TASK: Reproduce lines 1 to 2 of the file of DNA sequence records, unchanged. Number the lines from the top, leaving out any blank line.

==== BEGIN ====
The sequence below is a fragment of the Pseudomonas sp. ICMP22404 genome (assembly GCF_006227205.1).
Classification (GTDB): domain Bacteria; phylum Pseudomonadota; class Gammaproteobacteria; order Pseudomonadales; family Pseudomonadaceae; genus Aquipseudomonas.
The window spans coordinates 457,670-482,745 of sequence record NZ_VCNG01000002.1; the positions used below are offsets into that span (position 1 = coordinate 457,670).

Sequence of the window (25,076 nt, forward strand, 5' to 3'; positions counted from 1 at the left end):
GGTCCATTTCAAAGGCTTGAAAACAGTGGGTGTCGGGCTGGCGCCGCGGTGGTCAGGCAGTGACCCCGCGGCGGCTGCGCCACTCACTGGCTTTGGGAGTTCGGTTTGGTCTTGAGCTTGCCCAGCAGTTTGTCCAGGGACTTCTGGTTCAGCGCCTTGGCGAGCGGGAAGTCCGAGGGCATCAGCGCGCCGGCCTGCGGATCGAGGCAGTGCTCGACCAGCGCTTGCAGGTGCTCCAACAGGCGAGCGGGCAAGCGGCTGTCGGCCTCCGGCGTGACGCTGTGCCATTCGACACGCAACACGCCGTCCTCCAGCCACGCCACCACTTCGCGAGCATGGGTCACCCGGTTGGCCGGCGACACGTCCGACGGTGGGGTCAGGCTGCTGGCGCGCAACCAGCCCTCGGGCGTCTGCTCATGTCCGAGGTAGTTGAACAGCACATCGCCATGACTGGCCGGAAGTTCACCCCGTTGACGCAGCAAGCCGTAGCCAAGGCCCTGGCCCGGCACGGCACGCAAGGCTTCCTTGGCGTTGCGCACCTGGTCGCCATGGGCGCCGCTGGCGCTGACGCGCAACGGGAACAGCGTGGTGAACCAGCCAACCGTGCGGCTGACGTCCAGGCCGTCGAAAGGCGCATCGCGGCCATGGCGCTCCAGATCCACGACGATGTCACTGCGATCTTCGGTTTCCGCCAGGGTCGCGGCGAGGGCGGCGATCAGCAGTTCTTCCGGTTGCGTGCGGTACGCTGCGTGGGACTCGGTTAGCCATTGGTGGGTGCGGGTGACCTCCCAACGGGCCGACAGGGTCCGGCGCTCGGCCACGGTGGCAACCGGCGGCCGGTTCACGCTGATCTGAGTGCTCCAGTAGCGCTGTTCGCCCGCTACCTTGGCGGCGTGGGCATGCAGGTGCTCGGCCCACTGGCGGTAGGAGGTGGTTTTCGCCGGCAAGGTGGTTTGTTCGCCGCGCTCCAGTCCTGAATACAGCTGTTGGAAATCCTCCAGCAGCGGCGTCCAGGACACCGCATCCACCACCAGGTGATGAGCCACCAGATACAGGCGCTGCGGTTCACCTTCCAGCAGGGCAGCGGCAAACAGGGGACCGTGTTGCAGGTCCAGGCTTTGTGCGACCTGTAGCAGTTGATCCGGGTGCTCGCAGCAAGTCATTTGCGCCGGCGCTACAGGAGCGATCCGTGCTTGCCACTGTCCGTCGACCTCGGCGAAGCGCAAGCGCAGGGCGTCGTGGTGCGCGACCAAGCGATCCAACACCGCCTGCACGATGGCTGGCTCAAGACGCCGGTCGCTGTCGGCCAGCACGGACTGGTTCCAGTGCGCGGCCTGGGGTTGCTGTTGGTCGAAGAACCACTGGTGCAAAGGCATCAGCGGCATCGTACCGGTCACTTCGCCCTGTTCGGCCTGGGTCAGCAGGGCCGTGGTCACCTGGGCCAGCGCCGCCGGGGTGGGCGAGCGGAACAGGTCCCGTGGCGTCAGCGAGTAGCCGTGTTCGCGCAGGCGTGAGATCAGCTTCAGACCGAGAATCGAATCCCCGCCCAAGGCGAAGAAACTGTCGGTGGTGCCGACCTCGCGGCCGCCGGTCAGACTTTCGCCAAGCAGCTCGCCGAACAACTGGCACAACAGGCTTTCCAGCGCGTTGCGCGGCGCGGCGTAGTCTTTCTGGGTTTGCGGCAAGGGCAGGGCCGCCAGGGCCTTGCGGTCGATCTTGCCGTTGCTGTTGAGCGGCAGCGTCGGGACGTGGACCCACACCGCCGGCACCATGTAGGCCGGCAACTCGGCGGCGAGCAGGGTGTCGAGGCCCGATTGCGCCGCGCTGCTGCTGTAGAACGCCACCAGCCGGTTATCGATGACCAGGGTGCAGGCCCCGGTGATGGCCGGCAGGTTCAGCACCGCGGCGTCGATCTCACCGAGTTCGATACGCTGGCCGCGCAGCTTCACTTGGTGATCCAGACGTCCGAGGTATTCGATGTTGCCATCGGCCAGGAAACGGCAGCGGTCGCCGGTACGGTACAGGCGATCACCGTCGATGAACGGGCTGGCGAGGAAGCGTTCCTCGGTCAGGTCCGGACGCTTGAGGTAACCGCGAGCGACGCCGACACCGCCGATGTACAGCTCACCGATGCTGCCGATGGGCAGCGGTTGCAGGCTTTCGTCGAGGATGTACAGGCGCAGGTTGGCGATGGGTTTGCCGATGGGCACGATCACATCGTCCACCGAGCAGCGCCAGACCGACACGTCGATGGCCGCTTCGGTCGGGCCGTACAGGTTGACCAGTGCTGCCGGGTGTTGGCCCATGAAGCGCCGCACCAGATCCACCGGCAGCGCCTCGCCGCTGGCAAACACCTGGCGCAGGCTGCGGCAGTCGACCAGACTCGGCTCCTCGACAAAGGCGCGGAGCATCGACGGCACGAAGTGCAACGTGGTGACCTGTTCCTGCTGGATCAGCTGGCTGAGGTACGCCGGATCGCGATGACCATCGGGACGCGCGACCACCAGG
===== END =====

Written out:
The sequence below is a fragment of the Pseudomonas sp. ICMP22404 genome (assembly GCF_006227205.1).
Classification (GTDB): domain Bacteria; phylum Pseudomonadota; class Gammaproteobacteria; order Pseudomonadales; family Pseudomonadaceae; genus Aquipseudomonas.